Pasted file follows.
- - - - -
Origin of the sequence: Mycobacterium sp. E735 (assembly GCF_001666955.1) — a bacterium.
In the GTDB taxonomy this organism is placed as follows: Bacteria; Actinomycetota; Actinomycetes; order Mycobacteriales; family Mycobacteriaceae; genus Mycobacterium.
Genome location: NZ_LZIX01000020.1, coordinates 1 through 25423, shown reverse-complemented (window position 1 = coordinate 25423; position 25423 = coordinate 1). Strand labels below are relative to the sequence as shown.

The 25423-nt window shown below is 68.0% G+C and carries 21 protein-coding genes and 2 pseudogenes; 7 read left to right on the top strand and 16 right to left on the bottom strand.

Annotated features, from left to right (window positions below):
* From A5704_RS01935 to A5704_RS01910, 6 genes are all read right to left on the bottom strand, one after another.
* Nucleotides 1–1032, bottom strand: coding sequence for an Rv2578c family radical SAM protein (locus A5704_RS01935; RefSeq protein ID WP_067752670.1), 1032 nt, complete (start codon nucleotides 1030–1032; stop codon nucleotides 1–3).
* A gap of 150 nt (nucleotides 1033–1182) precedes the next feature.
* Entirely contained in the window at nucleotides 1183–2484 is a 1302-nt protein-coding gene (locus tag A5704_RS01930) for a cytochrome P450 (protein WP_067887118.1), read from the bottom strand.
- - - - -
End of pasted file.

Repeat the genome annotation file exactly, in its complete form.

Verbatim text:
Origin of the sequence: Mycobacterium sp. E735 (assembly GCF_001666955.1) — a bacterium.
In the GTDB taxonomy this organism is placed as follows: Bacteria; Actinomycetota; Actinomycetes; order Mycobacteriales; family Mycobacteriaceae; genus Mycobacterium.
Genome location: NZ_LZIX01000020.1, coordinates 1 through 25423, shown reverse-complemented (window position 1 = coordinate 25423; position 25423 = coordinate 1). Strand labels below are relative to the sequence as shown.

The 25423-nt window shown below is 68.0% G+C and carries 21 protein-coding genes and 2 pseudogenes; 7 read left to right on the top strand and 16 right to left on the bottom strand.

Annotated features, from left to right (window positions below):
* From A5704_RS01935 to A5704_RS01910, 6 genes are all read right to left on the bottom strand, one after another.
* Nucleotides 1–1032, bottom strand: coding sequence for an Rv2578c family radical SAM protein (locus A5704_RS01935; RefSeq protein ID WP_067752670.1), 1032 nt, complete (start codon nucleotides 1030–1032; stop codon nucleotides 1–3).
* A gap of 150 nt (nucleotides 1033–1182) precedes the next feature.
* Entirely contained in the window at nucleotides 1183–2484 is a 1302-nt protein-coding gene (locus tag A5704_RS01930) for a cytochrome P450 (protein WP_067887118.1), read from the bottom strand.